if you have a lot of excess HP steam, then steam turbine/turbo-alternator may be best option for power generation (and getting better refinery steam balance/heat recovery). If you do not have sufficient HP steam then, GTG might be your best choice with option of provision for HRSG to provide more HP steam as well. I think its impractical to provide new boiler just for steam turbine power generation if you don't have enough HP steam in the first place. for one, the boiler will just use up the fuel gas you could have used for the GTG but additionally, you lose net HP steam as it will be letdown in the steam turbine.

#5 zartisht

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Posted 02 May 2006 - 12:47 AM

I thik you should use a combination of steam plus gas turbine i-e combine cycle power plant ....!!!
siemens is a best combine cycle provider

#6 Guest_Kantreddi_*

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Posted 02 May 2006 - 06:06 AM

Usually these two are never compared just like that. You can compare thermal efficiency of conventional power palnt with that of combined cycle power plant :

that is Fired Boiler + Steam Turbine vs Gas Turbine + HRSG

Yes, combined cycle power plants offer much higher efficiency up to 55% compared to conventional up to 45%

Kantreddi

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#7 Guest_Guest_Pawan_*_*

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Posted 02 May 2006 - 11:52 PM

I've made many financial and technical comparisons for such options.
The first Important thing is what about ur complex steam balance and power requirement.
If u need standalone system for power only then economics depends on power requirement.
SIZE does matter here. I am ready to help u if u wish for a detailed comparison.

YES, ALSO Remove the myth that cogeneration will give you >90% overall efficiency.

#8 panduru

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Posted 03 May 2006 - 05:48 AM

QUOTE (Guest_Pawan_* @ May 3 2006, 10:22 AM) <{POST_SNAPBACK}>
I've made many financial and technical comparisons for such options.
The first Important thing is what about ur complex steam balance and power requirement.
If u need standalone system for power only then economics depends on power requirement.
SIZE does matter here. I am ready to help u if u wish for a detailed comparison.

YES, ALSO Remove the myth that cogeneration will give you >90% overall efficiency.


@Guest_Pawan_:
I feel you should join the forum as a member so that you can give us the benefit of your professional knowledge and experience.

Thanks n Regards

#9 Guest_Guest_Pawan_*_*

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Posted 05 May 2006 - 11:01 PM

Ya, actually I joined way back (some 3-5 years) but forgot all informations regarding my registration.
Anyway registering again.

#10 hamadi

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Posted 06 May 2006 - 04:37 PM

Hi

What I know about steam turbine is more efficient than gas turbine and could provide more power than gas turbine and its efficiency is double the gas turbine. However it takes time for startup in which it it takes hour in the other hand gas turbine approximately 30 minutes for normal operating speed and also gas turbine is easier to maintain.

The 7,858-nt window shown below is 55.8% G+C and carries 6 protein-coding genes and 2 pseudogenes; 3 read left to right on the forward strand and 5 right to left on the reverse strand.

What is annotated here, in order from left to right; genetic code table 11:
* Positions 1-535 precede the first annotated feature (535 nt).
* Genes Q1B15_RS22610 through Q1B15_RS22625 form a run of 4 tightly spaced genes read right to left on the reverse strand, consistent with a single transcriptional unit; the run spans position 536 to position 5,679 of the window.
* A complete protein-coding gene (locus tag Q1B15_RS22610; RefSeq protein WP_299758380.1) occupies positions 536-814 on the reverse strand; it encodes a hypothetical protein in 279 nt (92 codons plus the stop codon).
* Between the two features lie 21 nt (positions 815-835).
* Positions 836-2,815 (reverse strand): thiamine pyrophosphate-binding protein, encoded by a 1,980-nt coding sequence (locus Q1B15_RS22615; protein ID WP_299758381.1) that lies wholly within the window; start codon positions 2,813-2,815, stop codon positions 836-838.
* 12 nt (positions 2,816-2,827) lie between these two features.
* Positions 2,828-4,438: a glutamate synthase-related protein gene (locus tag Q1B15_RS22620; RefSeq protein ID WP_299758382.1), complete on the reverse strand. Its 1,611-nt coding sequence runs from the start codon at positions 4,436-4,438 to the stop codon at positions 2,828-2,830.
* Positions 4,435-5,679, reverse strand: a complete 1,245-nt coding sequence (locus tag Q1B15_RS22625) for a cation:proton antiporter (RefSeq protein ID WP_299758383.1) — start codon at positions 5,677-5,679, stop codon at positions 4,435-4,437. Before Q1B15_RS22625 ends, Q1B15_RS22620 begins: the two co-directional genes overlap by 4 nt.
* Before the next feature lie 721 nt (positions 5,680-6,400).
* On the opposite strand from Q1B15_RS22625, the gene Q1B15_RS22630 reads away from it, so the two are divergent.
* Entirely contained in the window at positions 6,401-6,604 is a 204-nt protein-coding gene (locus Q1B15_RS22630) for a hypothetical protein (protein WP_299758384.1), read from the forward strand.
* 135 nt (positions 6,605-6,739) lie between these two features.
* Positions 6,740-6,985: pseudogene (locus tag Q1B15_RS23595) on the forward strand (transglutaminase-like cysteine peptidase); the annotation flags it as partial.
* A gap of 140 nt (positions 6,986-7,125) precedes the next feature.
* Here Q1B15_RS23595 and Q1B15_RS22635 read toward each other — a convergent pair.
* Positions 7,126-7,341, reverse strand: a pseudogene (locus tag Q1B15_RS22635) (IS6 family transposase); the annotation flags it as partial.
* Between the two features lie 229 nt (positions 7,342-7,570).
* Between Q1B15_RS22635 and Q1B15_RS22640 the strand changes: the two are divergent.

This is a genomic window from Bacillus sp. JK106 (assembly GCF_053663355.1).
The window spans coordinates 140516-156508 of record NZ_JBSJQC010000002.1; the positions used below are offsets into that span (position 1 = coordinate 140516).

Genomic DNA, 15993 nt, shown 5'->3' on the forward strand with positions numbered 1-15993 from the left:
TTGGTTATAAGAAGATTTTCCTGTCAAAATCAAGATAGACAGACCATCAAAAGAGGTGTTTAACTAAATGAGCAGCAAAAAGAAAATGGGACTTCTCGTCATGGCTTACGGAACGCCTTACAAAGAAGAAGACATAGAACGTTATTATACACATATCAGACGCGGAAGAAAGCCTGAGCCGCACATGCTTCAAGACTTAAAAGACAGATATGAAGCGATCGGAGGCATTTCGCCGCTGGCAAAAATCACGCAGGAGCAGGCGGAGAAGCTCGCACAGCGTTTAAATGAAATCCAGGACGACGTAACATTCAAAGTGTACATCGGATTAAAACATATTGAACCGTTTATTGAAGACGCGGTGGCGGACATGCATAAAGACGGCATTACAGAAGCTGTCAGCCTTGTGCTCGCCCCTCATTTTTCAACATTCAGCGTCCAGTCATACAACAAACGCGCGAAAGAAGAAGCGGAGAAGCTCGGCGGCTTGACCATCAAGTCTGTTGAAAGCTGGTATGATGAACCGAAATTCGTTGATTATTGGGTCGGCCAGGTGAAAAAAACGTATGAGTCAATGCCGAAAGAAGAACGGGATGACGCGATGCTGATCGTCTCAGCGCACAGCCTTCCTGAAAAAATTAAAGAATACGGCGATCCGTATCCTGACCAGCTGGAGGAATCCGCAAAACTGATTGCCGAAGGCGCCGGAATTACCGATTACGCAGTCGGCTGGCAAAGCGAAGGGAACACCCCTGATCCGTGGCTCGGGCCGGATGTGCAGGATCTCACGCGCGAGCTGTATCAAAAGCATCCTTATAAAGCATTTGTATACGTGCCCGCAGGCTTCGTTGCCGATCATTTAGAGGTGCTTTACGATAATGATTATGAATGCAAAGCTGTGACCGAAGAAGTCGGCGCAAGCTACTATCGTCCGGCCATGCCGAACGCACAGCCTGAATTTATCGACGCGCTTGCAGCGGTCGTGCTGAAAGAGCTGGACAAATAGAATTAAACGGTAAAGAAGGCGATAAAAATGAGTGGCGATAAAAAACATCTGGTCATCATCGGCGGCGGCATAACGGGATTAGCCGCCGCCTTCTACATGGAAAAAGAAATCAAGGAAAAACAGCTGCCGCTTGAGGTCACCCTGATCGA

#11 Tahir

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Posted 08 May 2006 - 04:37 AM

QUOTE (Guest_Pawan_* @ May 3 2006, 09:52 AM) <{POST_SNAPBACK}>
I've made many financial and technical comparisons for such options.
The first Important thing is what about ur complex steam balance and power requirement.
If u need standalone system for power only then economics depends on power requirement.
SIZE does matter here. I am ready to help u if u wish for a detailed comparison.

YES, ALSO Remove the myth that cogeneration will give you >90% overall efficiency.



Dear Pawan!
Thanks for the response . We have three Borsic boiler with 80 t/h steam generation at 40 bar and three turbo set of 9 MW each. Our normal plant load is around 18 MW and all three turbo sets are in operation shearing the load. The steam consumption per MW is 7.6 tons. The power plant exports about 80 tons per day steam to other plants. As we are operating in an island mode we need to have the standby power which is 9 MW. Due to this the turbo sets are operated at 66% load. One idea is to replace the existing system with GTs and HRSG to meet the electric power and export steam of the complex and it will save us money. Pl advise. Pl also tell what you mean by the myth that GTs >90% overall efficiency.The companies offering the system claim the same.

Tahir

#12 bramantyo

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Posted 28 December 2011 - 09:53 PM

Dear Members,

Proceeding your previous discussion, I have question regarding the selection of steam or gas turbine for FLNG. I read lot of articles saying that gas turbine (aero derivative) is the best option for FLNG as it is compact, light weight, simple in operation & maintenance, and high availability & reliability. But other FLNG project (still in detail engineering) use steam turbine instead of gas turbine for the power generation system. And the reason behind this selection is that steam turbine offers proven high reliability in marine setting, ALSO simple in operation & maintenance, fuel gas composition flexibility, and avoid the use of fired equipment in liquefaction module. Actually, what is the most important point to consider regarding this selection? Which option is the best for FLNG: steam or gas turbine?

Thanks & Regards.